Needless to say, there are metaphysical complications. During her second escape from her father’s castle, Ponyo accidentally releases a magic elixir, inducing an apocalypse of rising waters and evolutionary regression (the ocean suddenly swims with creatures of the Devonian age). As her father tells her mother — no less a personage than the goddess of the oceans — “She’s become so powerful that she’s opened up a hole in the fabric of reality. . . . She’s now a little girl, and she loves a little boy, and the whole world is out of balance. Please remove the human in her or the planet is doomed. Already the earth is pulling satellites from the sky and the moon pulls the sea closer!” (My credo is: beware of films involving holes in the fabric of anything — the real hole is usually in the plot). Sosuke’s love for Ponyo restores the balance of nature, and the film’s eco-Götterdämmerung predictably ends in annunciations and ascensions worthy of Tiepolo.

Ponyo, like so many Miyazaki films, is a shimmering fairytale turned to stone by the Medusa of its social message. In Nausicaä and Castle in the Sky, the offending message is at least coherent; in Ponyo, it seems utterly inchoate. What is Ponyo’s father doing at the bottom of the sea? For that matter, how does he couple with a fifty-foot sea goddess? How did Ponyo become so powerful? Why does Ponyo’s love for Sosuke throw the world out of balance? Is the problem her transformation into a girl or her release of the elixirs? Why and how does Sosuke’s love for Ponyo restore this balance? None of these questions have ready answers. Man and nature (or is it land and ocean?) are inferably the elements in need of balance, though it is hard to conceive why these two hemispheres of reality should be in thrall to little Ponyo. There is the usual suggestion that humans are lousing up the environment and that the animist spirit is struggling to preserve it, but Miyazaki is unwilling to entrust his story to traditional forms. Like William Blake, though on a much lesser scale, he insists on chicken-wiring his own mythic superstructures. The logic of this tendency is not clear, though it is possible that Miyazaki associates this kind of cosmic myth-making with the Western intellectual and cultural tradition, which he admires enormously (Nausicaä’s Homeric name is telling).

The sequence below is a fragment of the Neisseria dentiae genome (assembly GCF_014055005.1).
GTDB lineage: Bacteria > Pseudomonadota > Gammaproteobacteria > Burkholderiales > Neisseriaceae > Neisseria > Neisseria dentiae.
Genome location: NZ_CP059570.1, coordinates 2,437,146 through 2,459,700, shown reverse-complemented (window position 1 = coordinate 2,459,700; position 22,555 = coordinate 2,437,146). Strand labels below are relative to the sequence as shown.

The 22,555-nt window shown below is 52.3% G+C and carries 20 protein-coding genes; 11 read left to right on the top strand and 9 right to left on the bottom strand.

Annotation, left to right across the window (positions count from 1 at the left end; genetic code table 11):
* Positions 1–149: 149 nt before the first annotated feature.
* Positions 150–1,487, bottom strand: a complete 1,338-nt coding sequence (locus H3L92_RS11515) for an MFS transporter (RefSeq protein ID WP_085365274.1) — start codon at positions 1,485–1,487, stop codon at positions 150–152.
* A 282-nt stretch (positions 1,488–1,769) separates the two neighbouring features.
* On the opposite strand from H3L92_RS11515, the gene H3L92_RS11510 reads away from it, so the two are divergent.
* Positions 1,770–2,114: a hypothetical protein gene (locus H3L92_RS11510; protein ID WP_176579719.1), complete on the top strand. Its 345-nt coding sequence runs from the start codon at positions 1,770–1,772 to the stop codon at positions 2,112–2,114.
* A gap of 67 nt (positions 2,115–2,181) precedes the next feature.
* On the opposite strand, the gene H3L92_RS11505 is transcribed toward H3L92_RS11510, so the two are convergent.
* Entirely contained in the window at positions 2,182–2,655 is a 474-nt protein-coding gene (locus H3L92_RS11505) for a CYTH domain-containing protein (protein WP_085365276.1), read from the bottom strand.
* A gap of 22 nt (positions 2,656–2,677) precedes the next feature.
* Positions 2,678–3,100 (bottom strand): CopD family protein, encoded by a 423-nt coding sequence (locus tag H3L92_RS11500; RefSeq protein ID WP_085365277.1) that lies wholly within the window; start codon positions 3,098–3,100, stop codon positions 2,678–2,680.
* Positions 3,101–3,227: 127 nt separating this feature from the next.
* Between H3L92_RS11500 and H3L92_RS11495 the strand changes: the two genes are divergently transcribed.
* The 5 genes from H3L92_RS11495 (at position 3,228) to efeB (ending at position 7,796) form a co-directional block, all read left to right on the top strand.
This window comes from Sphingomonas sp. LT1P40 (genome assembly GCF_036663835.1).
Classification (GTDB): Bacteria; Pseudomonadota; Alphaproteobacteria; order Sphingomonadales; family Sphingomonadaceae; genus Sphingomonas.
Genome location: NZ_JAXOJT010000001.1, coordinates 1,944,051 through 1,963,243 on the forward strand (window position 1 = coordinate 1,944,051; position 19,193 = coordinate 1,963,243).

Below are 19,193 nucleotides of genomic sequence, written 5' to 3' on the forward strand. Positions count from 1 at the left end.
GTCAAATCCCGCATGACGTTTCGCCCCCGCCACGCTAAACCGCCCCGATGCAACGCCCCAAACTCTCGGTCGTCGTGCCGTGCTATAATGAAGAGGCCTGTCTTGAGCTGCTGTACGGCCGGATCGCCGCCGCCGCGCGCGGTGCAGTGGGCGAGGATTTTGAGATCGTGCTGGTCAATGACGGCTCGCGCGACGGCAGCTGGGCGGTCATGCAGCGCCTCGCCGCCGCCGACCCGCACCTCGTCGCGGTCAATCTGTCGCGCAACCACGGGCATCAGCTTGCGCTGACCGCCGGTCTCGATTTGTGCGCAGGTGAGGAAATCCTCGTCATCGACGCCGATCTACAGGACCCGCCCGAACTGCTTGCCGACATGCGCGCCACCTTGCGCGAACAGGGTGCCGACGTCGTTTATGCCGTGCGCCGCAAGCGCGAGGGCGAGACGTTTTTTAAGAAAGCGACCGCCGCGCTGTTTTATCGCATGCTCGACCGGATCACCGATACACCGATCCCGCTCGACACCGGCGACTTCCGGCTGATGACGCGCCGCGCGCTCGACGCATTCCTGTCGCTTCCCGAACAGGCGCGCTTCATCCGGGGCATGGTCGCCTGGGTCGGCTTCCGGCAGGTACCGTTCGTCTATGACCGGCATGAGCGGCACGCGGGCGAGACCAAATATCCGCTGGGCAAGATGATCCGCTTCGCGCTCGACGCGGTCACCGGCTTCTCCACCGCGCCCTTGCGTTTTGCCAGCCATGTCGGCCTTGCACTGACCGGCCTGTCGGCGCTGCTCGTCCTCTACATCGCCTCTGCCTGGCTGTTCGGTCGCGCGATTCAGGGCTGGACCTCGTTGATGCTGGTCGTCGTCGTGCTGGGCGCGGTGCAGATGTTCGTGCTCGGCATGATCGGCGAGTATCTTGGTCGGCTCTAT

Given these perplexities – the stalemate between canonizers and devil’s advocates – Starting Point, a collection of Miyazaki’s writings first published in 1997 but appearing in English for the first time, could not be timelier (a second volume, Turning Point: 1997–2008, was published in 2008, but has not yet been translated). A hefty five hundred pages, Starting Point includes essays, speeches, interviews, and miscellaneous memoranda, all of which chip away at the mystery of Miyazaki himself, a man so soft-spoken and seemingly unassuming and yet so prepared to turn his cartoons into lecterns and to philosophize the problems of the world.